Sunday, February 1, 2015

Thomas William Roberts

Shearing the rams
oil on canvas on composition board
122.4 x 183.3 cm
National Gallery of Victoria, Melbourne, Victoria, Australia

It seems to me that one of the best ideas spoken to an artist is, ‘paint what you love and love what you paint’ and on that I have worked; on so it came that being in the bush and feeling the delight and fascination of the great pastoral life and work, I have tried to express it. (Thomas Roberts)

Thomas William Roberts (1856-1931) was born in Dorchester. When his father died his mother moved the family to Melbourne Australia. He attended the East Collingwood School of Design and, in 1874, at the age of 18 he enrolled in the Gallery School of Design. He worked as a photographer, supplementing his meagre earnings with paintings produced as an evening art student. In 1881 he went to England to study at the Royal Academy in London and toured Spain and France, where he was exposed to Impressionism. In France, he briefly studied at the Academie Julian in 1884 in Paris. Returning to Melbourne in 1885, he founded the first of the artists’ camps in the Australian bush. He took Barbizon and Impressionist ideas and went directly to nature for the inspiration breaking with an older generation of painters that worked in the studio mimicking European motifs in Australian scenes. In 1895 he became the founding member and the first president of the Society of Artists.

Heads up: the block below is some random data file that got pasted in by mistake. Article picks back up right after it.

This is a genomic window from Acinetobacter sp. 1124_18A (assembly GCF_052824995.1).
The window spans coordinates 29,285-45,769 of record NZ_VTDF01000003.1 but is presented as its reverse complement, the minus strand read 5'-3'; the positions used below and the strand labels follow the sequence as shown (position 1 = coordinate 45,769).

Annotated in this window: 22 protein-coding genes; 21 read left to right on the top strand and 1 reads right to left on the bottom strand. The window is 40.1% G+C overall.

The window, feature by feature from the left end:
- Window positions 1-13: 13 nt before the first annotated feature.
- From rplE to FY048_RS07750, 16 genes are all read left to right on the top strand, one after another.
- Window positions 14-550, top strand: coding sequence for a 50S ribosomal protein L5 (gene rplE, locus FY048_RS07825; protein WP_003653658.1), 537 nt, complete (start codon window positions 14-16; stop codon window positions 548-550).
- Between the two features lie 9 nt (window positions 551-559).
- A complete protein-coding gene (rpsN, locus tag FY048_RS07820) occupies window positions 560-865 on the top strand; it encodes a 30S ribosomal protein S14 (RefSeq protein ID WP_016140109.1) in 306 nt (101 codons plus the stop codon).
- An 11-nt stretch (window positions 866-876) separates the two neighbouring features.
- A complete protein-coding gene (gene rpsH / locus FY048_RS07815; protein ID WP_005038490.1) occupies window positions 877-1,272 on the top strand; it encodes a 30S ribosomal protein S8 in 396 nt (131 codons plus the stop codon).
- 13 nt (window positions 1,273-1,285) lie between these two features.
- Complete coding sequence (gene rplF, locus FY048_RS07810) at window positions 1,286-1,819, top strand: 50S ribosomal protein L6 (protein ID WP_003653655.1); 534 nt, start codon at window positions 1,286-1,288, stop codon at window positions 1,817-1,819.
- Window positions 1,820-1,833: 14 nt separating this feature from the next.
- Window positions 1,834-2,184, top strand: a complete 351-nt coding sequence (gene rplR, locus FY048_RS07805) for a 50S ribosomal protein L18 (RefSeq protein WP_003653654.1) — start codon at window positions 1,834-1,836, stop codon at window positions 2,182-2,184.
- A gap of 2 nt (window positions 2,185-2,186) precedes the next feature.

He was commissioned to paint the opening of Australia’s First Federal Parliament in 1901 taking two years to complete the project (the painting is 304.5 x 509.2 cm). On completion of the painting he entered what he called his black period having trouble with his eyesight and difficulty finding inspiration to paint. He travelled back to Europe visiting Holland, Italy and England. During the First World War he worked as an orderly in a London Hospital. In 1919 he returned to Melbourne and made painting trips to Sydney, Tasmania and New Zealand. His art would influence generations of Australian painters. His high key impressionist paintings have defined landscape painting in Australia for over 100 years.